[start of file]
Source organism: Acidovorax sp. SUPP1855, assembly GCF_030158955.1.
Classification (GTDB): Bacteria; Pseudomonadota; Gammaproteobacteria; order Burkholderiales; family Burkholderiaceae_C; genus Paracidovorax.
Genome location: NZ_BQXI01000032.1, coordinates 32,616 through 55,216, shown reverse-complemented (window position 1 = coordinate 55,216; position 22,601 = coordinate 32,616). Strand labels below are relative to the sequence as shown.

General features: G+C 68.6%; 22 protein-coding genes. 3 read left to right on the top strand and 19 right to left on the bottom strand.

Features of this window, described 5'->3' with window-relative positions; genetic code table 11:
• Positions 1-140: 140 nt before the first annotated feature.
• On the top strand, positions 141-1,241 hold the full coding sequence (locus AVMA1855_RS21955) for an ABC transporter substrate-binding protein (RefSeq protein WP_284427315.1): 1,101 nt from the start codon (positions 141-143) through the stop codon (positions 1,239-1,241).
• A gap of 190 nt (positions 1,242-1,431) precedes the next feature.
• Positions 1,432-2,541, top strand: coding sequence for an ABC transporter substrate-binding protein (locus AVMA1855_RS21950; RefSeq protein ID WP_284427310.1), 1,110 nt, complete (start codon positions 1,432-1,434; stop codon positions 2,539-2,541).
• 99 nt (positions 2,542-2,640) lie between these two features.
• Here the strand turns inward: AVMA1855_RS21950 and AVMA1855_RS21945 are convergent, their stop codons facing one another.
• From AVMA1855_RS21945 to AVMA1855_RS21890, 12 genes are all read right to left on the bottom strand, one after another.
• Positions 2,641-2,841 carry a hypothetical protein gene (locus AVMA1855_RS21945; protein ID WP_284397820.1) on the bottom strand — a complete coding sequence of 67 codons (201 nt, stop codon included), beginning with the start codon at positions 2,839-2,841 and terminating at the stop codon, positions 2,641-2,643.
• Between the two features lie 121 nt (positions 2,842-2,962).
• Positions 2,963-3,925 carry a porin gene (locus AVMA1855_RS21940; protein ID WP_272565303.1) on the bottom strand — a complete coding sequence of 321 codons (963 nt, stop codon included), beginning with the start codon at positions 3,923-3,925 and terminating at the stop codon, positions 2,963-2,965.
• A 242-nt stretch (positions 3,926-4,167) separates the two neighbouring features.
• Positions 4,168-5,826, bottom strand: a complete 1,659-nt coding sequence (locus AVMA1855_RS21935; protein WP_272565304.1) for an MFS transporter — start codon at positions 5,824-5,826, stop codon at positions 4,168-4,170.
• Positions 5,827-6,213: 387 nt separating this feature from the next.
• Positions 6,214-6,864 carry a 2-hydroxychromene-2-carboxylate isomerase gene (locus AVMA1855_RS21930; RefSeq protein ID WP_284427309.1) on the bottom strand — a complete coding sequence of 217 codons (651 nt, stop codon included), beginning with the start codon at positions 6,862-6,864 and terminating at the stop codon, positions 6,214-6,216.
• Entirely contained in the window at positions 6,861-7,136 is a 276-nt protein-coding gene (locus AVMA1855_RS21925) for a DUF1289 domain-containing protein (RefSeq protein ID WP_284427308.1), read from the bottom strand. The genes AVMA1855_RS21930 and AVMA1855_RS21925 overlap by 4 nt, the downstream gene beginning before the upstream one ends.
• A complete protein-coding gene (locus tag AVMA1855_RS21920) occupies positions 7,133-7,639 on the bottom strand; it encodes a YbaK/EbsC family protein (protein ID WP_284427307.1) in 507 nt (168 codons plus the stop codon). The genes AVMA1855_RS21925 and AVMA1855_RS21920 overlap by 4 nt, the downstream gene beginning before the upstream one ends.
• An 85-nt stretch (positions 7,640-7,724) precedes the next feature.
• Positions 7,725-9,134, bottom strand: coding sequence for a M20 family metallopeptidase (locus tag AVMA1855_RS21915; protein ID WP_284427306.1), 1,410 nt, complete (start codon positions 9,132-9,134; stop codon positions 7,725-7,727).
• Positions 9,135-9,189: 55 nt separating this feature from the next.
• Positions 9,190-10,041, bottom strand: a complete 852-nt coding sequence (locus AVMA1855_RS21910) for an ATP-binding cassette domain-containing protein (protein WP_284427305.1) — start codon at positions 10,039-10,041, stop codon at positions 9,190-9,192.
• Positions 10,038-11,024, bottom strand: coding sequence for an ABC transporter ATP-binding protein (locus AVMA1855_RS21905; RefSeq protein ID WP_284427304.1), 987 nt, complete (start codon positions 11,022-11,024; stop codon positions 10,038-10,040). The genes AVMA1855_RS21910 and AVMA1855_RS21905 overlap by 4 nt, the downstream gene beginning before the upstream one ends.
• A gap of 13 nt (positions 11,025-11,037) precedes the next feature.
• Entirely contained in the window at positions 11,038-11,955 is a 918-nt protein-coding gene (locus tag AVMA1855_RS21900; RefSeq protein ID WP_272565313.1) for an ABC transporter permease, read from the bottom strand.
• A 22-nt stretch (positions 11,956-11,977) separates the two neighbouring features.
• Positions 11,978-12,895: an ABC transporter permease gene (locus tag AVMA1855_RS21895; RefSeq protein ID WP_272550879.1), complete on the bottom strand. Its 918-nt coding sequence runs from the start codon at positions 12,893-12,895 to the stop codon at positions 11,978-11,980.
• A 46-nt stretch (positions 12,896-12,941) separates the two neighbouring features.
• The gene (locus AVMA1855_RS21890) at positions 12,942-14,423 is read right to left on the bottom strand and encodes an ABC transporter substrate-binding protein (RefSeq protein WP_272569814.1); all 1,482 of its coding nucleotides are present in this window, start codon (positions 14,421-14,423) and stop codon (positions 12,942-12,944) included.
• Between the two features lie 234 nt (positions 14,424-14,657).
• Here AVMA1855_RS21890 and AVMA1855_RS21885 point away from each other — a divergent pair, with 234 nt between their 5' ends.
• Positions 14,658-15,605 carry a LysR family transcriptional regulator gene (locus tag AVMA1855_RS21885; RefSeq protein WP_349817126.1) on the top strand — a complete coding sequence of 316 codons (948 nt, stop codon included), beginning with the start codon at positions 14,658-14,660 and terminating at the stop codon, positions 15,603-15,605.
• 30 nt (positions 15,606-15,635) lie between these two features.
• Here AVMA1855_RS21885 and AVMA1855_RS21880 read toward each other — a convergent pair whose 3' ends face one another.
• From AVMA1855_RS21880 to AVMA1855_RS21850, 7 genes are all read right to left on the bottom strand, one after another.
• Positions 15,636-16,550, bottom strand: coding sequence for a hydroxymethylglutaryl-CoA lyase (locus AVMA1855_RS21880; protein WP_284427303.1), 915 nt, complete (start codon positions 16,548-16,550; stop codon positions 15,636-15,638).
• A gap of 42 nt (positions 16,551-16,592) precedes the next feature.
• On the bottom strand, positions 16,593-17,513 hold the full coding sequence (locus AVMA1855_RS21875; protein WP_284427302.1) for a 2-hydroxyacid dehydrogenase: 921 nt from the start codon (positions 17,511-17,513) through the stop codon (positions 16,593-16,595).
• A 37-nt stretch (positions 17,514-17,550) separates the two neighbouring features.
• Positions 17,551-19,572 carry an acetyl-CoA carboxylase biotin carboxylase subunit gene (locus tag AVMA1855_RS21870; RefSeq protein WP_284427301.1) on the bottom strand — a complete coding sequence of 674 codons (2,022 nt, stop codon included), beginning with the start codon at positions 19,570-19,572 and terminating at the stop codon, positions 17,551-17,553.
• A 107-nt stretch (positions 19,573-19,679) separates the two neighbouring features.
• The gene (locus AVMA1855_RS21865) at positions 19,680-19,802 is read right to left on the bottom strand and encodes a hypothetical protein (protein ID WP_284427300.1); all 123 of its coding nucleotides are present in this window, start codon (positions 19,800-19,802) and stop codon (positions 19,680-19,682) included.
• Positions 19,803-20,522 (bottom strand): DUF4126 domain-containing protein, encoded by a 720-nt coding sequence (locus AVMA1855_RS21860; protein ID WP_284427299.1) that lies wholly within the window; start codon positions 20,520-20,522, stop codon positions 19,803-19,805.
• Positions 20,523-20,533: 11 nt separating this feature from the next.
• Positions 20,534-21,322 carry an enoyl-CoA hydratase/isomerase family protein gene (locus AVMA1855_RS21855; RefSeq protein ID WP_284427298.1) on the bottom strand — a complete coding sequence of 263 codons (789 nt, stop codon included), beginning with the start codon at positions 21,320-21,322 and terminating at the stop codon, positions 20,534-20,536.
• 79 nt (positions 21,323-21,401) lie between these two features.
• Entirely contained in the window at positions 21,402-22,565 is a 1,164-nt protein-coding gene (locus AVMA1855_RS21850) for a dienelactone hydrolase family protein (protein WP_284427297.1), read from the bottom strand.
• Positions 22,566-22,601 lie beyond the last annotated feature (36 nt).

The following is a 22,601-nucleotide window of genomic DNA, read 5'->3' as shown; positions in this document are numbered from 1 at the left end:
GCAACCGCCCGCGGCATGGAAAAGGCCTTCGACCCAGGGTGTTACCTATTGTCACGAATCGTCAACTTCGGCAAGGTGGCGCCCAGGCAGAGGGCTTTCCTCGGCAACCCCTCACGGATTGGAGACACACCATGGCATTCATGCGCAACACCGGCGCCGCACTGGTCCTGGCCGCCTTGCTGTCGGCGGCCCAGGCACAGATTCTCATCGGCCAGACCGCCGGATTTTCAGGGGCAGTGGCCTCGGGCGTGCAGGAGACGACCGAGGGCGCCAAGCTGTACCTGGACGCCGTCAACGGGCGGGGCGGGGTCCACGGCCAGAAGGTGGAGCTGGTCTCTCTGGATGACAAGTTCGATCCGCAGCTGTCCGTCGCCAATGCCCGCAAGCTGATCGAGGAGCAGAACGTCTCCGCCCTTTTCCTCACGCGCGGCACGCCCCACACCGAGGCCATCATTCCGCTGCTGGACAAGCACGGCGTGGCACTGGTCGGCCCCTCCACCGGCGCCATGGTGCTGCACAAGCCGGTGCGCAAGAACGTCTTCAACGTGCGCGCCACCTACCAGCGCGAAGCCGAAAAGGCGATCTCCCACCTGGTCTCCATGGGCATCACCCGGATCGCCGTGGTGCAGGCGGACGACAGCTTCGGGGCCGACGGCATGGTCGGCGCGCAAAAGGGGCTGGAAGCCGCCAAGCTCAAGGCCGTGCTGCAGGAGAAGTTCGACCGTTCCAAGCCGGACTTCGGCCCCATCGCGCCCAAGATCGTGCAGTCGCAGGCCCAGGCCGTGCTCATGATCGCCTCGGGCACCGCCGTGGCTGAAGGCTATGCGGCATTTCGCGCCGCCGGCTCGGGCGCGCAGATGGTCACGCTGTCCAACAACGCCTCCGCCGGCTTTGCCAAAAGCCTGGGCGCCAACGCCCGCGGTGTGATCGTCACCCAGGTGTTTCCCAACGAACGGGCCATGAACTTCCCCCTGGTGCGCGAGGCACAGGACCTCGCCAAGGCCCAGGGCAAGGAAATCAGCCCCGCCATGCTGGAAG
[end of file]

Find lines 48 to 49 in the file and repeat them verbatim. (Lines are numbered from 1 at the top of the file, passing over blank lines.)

• Positions 20,534-21,322 carry an enoyl-CoA hydratase/isomerase family protein gene (locus AVMA1855_RS21855; RefSeq protein ID WP_284427298.1) on the bottom strand — a complete coding sequence of 263 codons (789 nt, stop codon included), beginning with the start codon at positions 21,320-21,322 and terminating at the stop codon, positions 20,534-20,536.
• 79 nt (positions 21,323-21,401) lie between these two features.